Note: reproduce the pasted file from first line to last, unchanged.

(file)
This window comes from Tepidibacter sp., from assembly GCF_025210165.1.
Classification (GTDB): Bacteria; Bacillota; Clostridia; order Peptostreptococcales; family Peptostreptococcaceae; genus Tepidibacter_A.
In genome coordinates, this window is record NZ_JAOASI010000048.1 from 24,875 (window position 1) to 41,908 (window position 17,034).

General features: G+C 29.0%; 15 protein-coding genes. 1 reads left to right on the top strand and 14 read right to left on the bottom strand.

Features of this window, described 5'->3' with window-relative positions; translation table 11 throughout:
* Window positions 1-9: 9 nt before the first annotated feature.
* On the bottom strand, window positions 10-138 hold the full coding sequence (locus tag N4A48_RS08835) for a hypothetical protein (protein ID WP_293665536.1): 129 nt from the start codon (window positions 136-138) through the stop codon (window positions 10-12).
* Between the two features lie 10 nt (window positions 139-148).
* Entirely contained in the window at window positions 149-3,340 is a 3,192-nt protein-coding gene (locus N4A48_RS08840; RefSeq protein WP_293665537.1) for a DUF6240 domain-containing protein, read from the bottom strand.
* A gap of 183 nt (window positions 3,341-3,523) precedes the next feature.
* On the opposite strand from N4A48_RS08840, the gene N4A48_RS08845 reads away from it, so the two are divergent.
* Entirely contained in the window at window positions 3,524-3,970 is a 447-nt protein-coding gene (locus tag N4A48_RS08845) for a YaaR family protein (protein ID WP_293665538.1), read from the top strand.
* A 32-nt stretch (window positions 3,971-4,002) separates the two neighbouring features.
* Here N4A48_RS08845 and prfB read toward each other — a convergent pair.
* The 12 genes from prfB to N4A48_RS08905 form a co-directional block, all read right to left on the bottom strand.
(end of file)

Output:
This window comes from Tepidibacter sp., from assembly GCF_025210165.1.
Classification (GTDB): Bacteria; Bacillota; Clostridia; order Peptostreptococcales; family Peptostreptococcaceae; genus Tepidibacter_A.
In genome coordinates, this window is record NZ_JAOASI010000048.1 from 24,875 (window position 1) to 41,908 (window position 17,034).

General features: G+C 29.0%; 15 protein-coding genes. 1 reads left to right on the top strand and 14 read right to left on the bottom strand.

Features of this window, described 5'->3' with window-relative positions; translation table 11 throughout:
* Window positions 1-9: 9 nt before the first annotated feature.
* On the bottom strand, window positions 10-138 hold the full coding sequence (locus tag N4A48_RS08835) for a hypothetical protein (protein ID WP_293665536.1): 129 nt from the start codon (window positions 136-138) through the stop codon (window positions 10-12).
* Between the two features lie 10 nt (window positions 139-148).
* Entirely contained in the window at window positions 149-3,340 is a 3,192-nt protein-coding gene (locus N4A48_RS08840; RefSeq protein WP_293665537.1) for a DUF6240 domain-containing protein, read from the bottom strand.
* A gap of 183 nt (window positions 3,341-3,523) precedes the next feature.
* On the opposite strand from N4A48_RS08840, the gene N4A48_RS08845 reads away from it, so the two are divergent.
* Entirely contained in the window at window positions 3,524-3,970 is a 447-nt protein-coding gene (locus tag N4A48_RS08845) for a YaaR family protein (protein ID WP_293665538.1), read from the top strand.
* A 32-nt stretch (window positions 3,971-4,002) separates the two neighbouring features.
* Here N4A48_RS08845 and prfB read toward each other — a convergent pair.
* The 12 genes from prfB to N4A48_RS08905 form a co-directional block, all read right to left on the bottom strand.